Uganda's success against HIV due to abstinence, behaviour change and community, not condoms

Michael Carter
Published: 30 April 2004

HIV prevalence in Uganda declined in the 1990s by 70%, thanks to community mobilisation and risk-avoidance at a population level, according to a study published in the April 30th edition of Science. In particular, investigators from Cambridge University attribute the dramatic decline in HIV prevalence in Uganda to a later average age of sexual debut, and a reduction in the number of sexual partners, backed by a consistent message from the Ugandan government and high levels of awareness communicated by word of mouth. "The outcome was equivalent to a highly effective vaccine," the researchers say.

An article and editorial in the BMJ earlier this month (see link below for aidsmap news story), argued that partner reduction was a key factor, but overlooked other aspects of HIV prevention.

The Cambridge population scientists found information about HIV was disseminated by word-of-mouth through social and familial networks and awareness of the consequences of HIV infection was increased as the overwhelming majority of the population knew somebody with the disease.

In 1994, data from HIV prevalence studies amongst young pregnant women in Uganda suggested that there had been a substantial decrease in HIV prevalence in Uganda. These data were viewed with caution and confusion.

However, studying HIV rates amongst younger pregnant women, the Cambridge investigators established that HIV incidence was declining in Uganda by the late 1980s, and that by 1995 there had been significant declines in HIV prevalence, particularly amongst younger women. The investigators established that HIV prevalence in pregnant women aged 15-24 peaked at 21% in 1991, but by 1998 had fallen to 9.7%, a decline of 54%. A further decline in HIV prevalence in this population of 6% was seen in 2000. These declines were seen in both urban and rural areas.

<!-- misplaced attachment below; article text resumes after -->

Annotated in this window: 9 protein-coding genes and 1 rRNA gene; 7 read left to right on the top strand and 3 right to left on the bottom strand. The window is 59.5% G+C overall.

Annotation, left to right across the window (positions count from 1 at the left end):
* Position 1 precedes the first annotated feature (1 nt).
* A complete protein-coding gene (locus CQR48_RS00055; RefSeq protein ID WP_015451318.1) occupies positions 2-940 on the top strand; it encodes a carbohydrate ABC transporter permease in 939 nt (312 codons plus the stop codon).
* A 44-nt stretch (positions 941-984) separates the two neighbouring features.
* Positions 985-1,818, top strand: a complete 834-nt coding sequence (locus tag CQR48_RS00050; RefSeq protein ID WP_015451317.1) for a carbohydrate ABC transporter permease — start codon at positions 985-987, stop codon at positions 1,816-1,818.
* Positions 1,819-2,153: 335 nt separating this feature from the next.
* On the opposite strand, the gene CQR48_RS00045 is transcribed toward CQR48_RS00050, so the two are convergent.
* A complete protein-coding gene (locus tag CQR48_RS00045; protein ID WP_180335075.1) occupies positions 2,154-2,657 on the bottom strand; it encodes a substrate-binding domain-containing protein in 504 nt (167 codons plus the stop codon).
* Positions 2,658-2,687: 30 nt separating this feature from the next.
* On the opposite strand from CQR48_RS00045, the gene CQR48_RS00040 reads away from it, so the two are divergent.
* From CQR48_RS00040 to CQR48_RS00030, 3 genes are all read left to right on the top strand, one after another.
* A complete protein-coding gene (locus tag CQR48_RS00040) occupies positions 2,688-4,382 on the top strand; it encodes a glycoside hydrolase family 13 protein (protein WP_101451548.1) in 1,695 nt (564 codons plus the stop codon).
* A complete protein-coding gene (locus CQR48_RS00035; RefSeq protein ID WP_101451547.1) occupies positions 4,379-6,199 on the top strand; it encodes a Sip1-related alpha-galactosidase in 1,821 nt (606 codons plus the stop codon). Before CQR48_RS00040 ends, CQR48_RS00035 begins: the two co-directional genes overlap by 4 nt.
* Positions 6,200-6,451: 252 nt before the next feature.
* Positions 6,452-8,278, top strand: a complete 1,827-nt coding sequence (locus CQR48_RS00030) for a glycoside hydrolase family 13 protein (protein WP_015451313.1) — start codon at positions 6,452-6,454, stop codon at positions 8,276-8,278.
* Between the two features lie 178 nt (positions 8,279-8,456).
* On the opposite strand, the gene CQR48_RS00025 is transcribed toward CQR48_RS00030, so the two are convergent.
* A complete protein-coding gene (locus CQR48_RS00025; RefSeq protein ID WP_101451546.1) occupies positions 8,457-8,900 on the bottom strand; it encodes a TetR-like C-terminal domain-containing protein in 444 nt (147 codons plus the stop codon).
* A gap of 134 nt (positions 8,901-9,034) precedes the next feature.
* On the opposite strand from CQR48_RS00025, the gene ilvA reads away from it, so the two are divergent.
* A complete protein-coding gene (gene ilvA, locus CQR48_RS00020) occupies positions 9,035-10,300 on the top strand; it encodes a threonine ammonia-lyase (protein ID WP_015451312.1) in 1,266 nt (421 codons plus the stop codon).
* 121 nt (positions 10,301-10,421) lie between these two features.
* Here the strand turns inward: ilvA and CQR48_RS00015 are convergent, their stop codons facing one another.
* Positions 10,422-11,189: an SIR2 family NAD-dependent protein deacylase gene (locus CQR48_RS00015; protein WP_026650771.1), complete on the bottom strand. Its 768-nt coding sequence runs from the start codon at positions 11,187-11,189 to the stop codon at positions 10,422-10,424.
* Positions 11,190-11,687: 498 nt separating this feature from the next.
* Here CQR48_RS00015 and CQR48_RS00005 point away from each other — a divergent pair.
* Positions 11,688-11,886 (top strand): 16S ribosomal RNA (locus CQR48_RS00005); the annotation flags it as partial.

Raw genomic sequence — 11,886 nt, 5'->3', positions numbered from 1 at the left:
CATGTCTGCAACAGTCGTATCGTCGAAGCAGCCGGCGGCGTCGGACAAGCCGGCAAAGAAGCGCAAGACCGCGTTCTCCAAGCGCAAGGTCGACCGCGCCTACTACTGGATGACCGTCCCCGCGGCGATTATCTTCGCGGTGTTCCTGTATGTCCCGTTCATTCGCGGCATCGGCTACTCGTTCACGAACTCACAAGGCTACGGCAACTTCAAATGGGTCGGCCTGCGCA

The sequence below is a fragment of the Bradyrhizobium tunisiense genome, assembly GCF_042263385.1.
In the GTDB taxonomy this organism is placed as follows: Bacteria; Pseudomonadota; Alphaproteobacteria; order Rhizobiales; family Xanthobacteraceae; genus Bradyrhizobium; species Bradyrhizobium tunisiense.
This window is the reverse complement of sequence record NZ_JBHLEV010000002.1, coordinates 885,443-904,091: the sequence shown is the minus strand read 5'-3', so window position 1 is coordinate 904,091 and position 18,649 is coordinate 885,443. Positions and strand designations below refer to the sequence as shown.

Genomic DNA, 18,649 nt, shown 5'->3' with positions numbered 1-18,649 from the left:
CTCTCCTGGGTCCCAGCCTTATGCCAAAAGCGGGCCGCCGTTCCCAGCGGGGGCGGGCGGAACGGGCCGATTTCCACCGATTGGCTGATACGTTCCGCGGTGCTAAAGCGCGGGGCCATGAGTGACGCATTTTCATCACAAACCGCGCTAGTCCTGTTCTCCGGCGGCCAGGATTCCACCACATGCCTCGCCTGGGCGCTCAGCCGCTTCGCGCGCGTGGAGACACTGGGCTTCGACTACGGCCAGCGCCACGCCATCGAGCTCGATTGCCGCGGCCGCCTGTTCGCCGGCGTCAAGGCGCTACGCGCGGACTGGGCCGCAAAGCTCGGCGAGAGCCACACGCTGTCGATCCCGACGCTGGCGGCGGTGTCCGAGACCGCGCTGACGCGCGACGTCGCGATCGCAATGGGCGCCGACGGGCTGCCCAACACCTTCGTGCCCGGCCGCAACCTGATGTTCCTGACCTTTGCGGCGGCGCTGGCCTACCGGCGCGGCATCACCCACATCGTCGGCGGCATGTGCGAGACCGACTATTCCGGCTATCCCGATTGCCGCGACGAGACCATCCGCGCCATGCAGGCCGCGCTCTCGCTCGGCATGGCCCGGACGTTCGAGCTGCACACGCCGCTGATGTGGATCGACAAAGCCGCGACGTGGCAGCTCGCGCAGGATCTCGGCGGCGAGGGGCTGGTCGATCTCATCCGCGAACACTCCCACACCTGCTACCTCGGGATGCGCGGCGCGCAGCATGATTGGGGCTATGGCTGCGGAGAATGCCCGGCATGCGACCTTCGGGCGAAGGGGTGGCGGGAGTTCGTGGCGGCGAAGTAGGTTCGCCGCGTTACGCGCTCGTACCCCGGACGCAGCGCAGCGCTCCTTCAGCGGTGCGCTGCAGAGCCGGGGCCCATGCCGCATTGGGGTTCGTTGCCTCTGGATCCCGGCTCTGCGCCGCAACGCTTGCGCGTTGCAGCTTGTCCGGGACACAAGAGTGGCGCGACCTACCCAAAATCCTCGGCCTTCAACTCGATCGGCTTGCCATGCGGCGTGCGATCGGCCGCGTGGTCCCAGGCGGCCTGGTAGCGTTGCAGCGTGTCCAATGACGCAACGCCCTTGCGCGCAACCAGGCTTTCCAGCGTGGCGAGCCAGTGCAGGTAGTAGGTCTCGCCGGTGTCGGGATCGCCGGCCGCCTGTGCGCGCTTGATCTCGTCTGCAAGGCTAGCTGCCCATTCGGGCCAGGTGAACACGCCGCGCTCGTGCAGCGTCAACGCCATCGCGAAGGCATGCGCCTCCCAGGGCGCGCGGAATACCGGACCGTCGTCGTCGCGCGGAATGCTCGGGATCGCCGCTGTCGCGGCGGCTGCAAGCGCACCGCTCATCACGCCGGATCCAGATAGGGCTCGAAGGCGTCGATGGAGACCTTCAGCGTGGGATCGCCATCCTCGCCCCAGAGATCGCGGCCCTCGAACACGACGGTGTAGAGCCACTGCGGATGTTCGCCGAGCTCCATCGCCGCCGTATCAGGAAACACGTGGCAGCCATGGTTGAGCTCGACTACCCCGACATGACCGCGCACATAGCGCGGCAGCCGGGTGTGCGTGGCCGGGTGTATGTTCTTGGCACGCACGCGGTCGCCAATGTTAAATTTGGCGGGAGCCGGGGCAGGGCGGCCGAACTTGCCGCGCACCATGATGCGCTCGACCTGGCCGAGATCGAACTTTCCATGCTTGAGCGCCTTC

Data from the Ugandan capital, Kampala, showed that HIV prevalence declined by 75% in 15-20 year olds, with a fall of 60% in the 20-24 age group.

When the investigators compared these data with those from neighbouring countries (Kenya, Malawi, Zambia), they found that declines in HIV prevalence were unique to Uganda.

An analysis of population-based surveys of HIV risk conducted in 1989 and 1995 showed that there had been an important reduction in some key HIV risk behaviours between these two dates, in particular an increased age of sexual debut, a reduction in numbers of sexual partners, and increased use of condoms with both regular and non-regular partners.

In particular, the investigators highlight that between 1989 and 1995 there was a 60% reduction in the number of persons reporting casual sex in the previous year. The number of individuals reporting casual sex in neighbouring countries did not change substantially between these dates. However, comparable numbers of Ugandans and individuals living in neighbouring countries reported condom use. This suggested to the investigators that “reduction in sexual partners and abstinence among unmarried sexually inexperienced youth … rather than condom use, are the relevant factors in reducing HIV incidence.”